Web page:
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Failure will never overtake me if my determination to succeed is strong enough – Og Mandino.

Nishant’s story is a perfect example of how determination and perseverance through tough times can reward you with the sweetness of success. Even though he couldn’t achieve his target in his first four attempts, Nishant persevered to achieve an excellent score of 740. Read on or watch the video to know more about his journey.

07:33 – ESR analysis and how it helped him improve to 740

10:34 – Changing approach to Meaning and Pre-thinking based approach

12:04 – Key to ace RC – Take 3+ minutes to read the passage

15:49 – How Scholaranium helped

17:02 – Reducing time on an SC question to 45 secs with high accuracy

20:10 – Post GMAT – Target B-schools

Rajat: Congratulations Nishant on scoring a GMAT 740 (Q49, V41). How was your GMAT journey and how do you feel about this achievement?

Nishant: Thank you Rajat. I feel really happy about achieving a good score. I started my GMAT journey in 2015. I had enrolled for a classroom coaching program but due to my level of preparation, I never felt that I could score more than 650 then. Even my mock tests were also indicating this as I could score only around 650 660 in those.

Eventually, I decided to attempt the main GMAT exam to evaluate myself. In the first attempt, I could score only a 570 which was due to many reasons including a terrible test center.

My second attempt was in January of 2016 and I scored a 630 in it. Although it was a below-par score, I was satisfied as the score justified my preparation level.

After this attempt, I decided to do self-study rather than attending any classroom training. I started preparing with the material available from Manhattan Prep and gmatclub and when I gave the GMAT prep test, I could score a 690 which was eventually the score I obtained in the main GMAT exam as well with a Q49, V34. August 2016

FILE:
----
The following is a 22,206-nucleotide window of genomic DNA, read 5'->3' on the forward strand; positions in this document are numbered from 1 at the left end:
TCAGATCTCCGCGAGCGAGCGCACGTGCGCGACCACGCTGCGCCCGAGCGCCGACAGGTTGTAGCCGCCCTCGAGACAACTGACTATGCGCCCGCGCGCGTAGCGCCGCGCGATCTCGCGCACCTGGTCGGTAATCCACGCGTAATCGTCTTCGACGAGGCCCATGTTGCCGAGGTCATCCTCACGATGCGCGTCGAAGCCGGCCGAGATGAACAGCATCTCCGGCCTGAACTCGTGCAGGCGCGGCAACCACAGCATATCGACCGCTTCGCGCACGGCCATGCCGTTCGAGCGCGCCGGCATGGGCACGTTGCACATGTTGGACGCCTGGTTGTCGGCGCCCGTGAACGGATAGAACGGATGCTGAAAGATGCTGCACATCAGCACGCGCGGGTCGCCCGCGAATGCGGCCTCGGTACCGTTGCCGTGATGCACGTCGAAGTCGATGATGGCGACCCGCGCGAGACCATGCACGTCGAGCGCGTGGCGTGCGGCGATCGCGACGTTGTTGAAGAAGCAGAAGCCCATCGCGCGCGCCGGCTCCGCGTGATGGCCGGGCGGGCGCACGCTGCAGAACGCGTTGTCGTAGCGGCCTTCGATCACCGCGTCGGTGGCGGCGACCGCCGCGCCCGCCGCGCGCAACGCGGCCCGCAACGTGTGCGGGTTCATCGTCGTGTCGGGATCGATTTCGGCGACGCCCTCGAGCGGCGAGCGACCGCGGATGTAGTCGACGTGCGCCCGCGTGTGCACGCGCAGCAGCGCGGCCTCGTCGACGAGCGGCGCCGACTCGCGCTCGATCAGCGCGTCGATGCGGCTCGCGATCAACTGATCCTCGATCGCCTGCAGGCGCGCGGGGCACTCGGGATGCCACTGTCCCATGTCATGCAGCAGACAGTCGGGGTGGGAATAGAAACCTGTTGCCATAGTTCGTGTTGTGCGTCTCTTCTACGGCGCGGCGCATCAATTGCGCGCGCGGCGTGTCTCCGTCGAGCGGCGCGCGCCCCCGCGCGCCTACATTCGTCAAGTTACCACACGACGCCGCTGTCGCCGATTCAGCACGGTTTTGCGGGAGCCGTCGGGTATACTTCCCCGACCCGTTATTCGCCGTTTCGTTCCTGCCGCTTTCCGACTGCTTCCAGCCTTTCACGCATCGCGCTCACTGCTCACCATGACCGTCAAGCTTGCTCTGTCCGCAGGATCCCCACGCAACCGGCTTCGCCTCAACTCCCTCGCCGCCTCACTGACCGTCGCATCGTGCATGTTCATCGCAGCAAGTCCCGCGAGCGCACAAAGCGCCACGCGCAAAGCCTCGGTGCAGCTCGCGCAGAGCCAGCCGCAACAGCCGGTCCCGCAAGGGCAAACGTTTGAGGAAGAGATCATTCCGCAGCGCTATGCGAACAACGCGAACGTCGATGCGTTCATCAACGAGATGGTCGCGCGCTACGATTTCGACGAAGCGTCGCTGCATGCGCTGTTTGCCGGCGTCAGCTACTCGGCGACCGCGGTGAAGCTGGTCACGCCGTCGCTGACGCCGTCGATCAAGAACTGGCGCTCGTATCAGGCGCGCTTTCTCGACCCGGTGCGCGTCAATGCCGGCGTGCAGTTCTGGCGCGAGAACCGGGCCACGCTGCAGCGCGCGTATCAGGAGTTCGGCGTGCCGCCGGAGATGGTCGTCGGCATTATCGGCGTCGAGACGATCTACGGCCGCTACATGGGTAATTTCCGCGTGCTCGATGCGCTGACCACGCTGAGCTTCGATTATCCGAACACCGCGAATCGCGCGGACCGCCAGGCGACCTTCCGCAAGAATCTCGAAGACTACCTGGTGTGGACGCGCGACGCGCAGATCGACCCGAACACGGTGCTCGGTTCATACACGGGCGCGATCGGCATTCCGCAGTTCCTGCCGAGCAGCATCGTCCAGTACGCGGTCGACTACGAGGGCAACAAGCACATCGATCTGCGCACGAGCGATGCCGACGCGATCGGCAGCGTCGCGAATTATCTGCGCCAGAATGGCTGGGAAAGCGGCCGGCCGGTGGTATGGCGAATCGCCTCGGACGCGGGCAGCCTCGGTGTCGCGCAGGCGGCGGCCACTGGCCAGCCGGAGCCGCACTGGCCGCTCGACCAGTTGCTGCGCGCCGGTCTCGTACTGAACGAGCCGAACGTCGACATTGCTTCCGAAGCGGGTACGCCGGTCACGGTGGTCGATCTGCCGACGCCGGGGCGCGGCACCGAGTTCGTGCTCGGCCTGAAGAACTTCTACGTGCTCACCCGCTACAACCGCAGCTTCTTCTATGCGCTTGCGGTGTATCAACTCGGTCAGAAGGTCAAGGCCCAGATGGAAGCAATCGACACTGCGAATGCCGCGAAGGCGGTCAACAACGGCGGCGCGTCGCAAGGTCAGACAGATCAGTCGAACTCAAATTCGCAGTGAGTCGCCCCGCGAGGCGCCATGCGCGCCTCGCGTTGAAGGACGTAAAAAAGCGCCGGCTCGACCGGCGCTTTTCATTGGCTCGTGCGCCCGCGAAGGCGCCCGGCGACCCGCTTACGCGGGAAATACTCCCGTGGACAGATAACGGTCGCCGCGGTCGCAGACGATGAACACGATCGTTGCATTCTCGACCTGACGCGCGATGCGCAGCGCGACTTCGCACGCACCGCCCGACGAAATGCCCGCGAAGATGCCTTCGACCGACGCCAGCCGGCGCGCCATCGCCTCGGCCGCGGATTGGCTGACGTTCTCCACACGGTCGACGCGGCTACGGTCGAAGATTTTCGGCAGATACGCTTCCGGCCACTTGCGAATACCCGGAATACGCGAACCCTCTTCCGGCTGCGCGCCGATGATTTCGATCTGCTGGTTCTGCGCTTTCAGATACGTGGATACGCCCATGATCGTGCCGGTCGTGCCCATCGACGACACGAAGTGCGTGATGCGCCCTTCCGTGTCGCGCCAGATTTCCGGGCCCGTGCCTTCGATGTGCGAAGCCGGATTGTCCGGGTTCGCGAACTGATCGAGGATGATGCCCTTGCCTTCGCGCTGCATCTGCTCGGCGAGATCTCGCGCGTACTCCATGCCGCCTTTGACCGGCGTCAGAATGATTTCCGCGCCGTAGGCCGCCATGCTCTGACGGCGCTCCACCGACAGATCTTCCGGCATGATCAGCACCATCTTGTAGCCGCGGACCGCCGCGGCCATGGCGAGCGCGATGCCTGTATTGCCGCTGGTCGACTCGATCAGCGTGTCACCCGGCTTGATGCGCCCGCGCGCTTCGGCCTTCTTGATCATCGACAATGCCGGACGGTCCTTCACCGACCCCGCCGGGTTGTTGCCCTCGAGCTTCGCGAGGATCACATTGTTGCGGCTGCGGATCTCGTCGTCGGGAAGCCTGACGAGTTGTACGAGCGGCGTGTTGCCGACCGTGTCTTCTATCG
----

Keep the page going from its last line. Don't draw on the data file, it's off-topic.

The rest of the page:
Applied to Rotman, Tuck, ISB, LBS, Smeal, and MSU

With this score, I hoped that I had a decent chance of getting into some business schools. I applied to Rotman, Tuck, ISB, LBS, Smeal and MSU Broad.

As I took my third attempt in August 2016, I had to apply for the colleges in a very short period of time. I applied to Tuck and ISB in round 1 and the rest of the colleges in round 2. Although I received an interview call from ISB, I couldn’t convert it.

The admission office of Dartmouth Tuck offered to give me feedback on my profile which I happily agreed to and told me that they would like to see me next year for the process. My last interview was with Smeal in February 2017.

Transition to e-GMAT’s course

After this, I took a break for 2 months and decided to attempt the GMAT once again. In June 2017, I took up e-GMAT’s course. Around the same time, I broke my leg and was bedridden for almost a month. During this time period, I started working on the course of e-GMAT and finished it in quick succession. I started taking the GMAT prep test and scored around 710 to 720 consistently which gave me the confidence to carry forward to my fourth attempt. But the anxiety from my previous three failures got hold of me and I could only score a 690 in this attempt.

I was pretty unhappy with the score as it did not reflect the efforts I put into my preparation. I took a break again for another two weeks and came back deciding that I would give another attempt to the test. Around the same time, I received my ESRs and sent them to Payel for feedback.

Rajat: What did you learn from your ESRs?

Nishant: Payal gave me a very good idea on which sections of the exam I should concentrate more on. She helped me identify my strengths and weaknesses and I started concentrating only on my weaknesses. As I had a site-based job, I used to do my preparations during work also. I always felt that SC was one of my strengths. But according to the ESRs, I had 57 percentile in SC, 97 percentile in CR, and around 64 percentile in RC.